We invite you to show your support for the project either by sending comments in to the CCC Commissioners by 5 pm this Friday, AND/OR attending in person.

The Commission Meeting is 2/7 in Cambria. We are item W11b on the agenda. The meeting is located at 2905 Burton Drive Cambria, CA 93428. The link to requesting ex-parte communication is here: https://www.coastal.ca.gov/roster.html

 To provide written comments: go to this link, and click the submit comment button under to item 11b,

CD-0006-17 (U.S. Army Corps of Engineers, Los Angeles Co.): https://www.coastal.ca.gov/meetings/agenda/#/2018/2

 Edits to the FEIR/EIS and responses to comments are ongoing and we are looking to wrap that up in the next two months, and have the document sent up the state and federal chains for review and approval.

 With thanks for all your support during this project, Jamie

 Jamie King, Environmental Scientist

California State Parks, Angeles District

1925 Las Virgenes Road

Calabasas CA 91302

Quick Mends: Listen to the people

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This manuscript map from 1868 shows the path of the Zanja Madre, or Mother Ditch, as it winds along current-day North Broadway from the Los Angeles River, at right. (courtesy Los Angeles Public Library, Central Library Collection)

William Deverell, a historian at USC and the director of the Huntington-USC Institute on California and the West, recently penned this editorial in the Los Angeles Times. He skillfully recounts how the concrete-encased LA River came to be, but does deeper than other writers.

According to Deverell, the research for the U.S. Army Corps final work came from old-timers. Tasked with creating a profile of the river, two engineers asked these old people what it was like to grow up in the region before statehood, before the Gold Rush, even back to the Mexican and mission period.

“The people they interviewed were nonwhite: indigenous, Mexican, mixed-race mestizos. (No whites, or at least a very few, had memories that stretched back far enough to help.) These elders knew the river; it ran through their memories and lives. They grew up near it, but not too near, lest wintertime floods wash away their adobes. They drank from it, as did their livestock. They irrigated their crops from the zanjas they had carved from it. The river was lifeblood, the defining feature of the landscape.”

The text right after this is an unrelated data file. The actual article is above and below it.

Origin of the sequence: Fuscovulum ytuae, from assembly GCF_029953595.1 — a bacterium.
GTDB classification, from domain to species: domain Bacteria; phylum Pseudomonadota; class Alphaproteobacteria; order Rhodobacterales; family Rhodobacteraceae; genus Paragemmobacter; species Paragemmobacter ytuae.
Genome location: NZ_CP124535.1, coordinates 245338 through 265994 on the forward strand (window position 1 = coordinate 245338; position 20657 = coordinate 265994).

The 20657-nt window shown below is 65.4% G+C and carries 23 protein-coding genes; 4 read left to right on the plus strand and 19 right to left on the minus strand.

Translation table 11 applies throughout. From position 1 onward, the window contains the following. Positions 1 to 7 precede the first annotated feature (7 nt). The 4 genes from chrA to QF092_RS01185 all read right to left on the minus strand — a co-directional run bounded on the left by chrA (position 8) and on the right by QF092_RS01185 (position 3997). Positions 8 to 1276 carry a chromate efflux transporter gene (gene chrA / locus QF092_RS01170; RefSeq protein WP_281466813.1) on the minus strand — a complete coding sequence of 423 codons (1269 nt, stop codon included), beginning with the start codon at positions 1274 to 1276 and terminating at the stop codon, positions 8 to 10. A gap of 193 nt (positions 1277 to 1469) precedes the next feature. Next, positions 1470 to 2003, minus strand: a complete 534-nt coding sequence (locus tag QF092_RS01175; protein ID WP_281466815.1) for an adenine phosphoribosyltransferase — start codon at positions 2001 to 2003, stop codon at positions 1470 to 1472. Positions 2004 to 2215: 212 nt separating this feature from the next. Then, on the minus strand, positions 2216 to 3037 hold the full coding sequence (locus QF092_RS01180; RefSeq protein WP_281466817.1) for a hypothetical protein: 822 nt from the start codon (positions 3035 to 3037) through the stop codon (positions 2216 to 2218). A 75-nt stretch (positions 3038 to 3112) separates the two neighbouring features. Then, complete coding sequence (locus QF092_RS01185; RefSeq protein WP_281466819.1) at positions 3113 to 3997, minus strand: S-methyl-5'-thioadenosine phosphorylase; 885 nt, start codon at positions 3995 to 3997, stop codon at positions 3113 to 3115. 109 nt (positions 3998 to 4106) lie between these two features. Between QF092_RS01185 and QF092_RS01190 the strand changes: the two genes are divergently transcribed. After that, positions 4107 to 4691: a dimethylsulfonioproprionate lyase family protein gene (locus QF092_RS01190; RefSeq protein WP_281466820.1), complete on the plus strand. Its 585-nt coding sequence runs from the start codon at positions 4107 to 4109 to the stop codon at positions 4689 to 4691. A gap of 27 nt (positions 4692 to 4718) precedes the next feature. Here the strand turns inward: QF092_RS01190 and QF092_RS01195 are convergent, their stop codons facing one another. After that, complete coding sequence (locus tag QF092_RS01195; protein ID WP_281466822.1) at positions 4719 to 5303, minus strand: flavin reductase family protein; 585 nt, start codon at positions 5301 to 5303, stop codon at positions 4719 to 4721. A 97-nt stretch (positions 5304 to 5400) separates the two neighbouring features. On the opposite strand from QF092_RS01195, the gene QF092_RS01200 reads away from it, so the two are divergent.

Yet this research from seemingly egalitarian roots was later used to create a river not for the people, but for those with money, power and clout.

As we near the approval of the renewal design plan, he advocates we not make the same mistake twice.

Thanks to Steve Kuchenski of the Pasadena Casting Club Conservation Committee for passing this along.

See you on the river, Jim Burns

Earth Quotes: Roderick Haig-Brown’s ‘A River Never Sleeps’

Screen Shot 2017-12-20 at 10.48.39 AM

Prolific fishing author Roderick Haig-Brown was a conservation pioneer, spending much of his life in Campbell River, B.C. (Courtesy Museum at Campbell River)

Why should we all speak up to restore our river’s natural habitat in the face of redevelopment plans that put everything but the endangered southern steelhead  first?

Perhaps, because of the recent shrinkage of two treasured national monuments, despite an outcry by millions of concerned outdoorsmen (and women). For an eye-opening read, check out What Would Theodore Roosevelt Do?IMG_1028

Perhaps, because of goverment-mandated cutting of the two most important words of this century — “climate change” — from documents produced by the beleaguered Environmental Protection Agency and other federal authorities.

Perhaps, because of the devastating climate-fueled conflagration we all recently witnessed here in our own city, to our north, to our south and to thousands of acres all over California.

Or, perhaps, because it is simply the right thing to do.

When does the misuse of what we’ve been freely given end? A former wild river now encased in concrete is as good a place as any to take a stand. Today, when I wade the soft-bottomed sections that remain, fly rod in hand, birds overhead, I feel that fragile sense of hope return. Hope begins as a small thing, like a faint cry you can’t quite make out. But, given time, and especially nurtured by like minds and hearts, it grows and spreads. Hope becomes a powerful force.

In these depressing times, we all need sources of inspiration to nurture that hope.

Consider the 1946 masterpiece, “A River Never Sleeps.” Its author Roderick Haig-Brown lays out his best-known book’s chapters by months. January is reserved for steelhead.

The English Haig-Brown included in this chapter drawn from his experiences in a logging camp in Mount Vernon, Washington, his praise for American openness to immigrants because we are a nation of immigrants:

“When I had been in camp only a week or two, a little old Irishman whom we called Frank Skagway showed me the strength and passion with which America grips her immigrants. In the bunkhouse one evening a few of us were talking of Europe and America and the differences of the life of the two continents.

Probably I said my say for Old England — I don’t remember now — but being only two or three months away from her, I must have. Frank had been listening without offering a word, but suddenly he looked over at me, his lined and long-jawed Irish face serious as I had never seen it.

‘Lad,’ he asked, ‘do you know what country this is?’

‘No,’ I said doubtfully.

‘It’s the land of the free and the home of the brave.’ ”

See you on the river, Jim Burns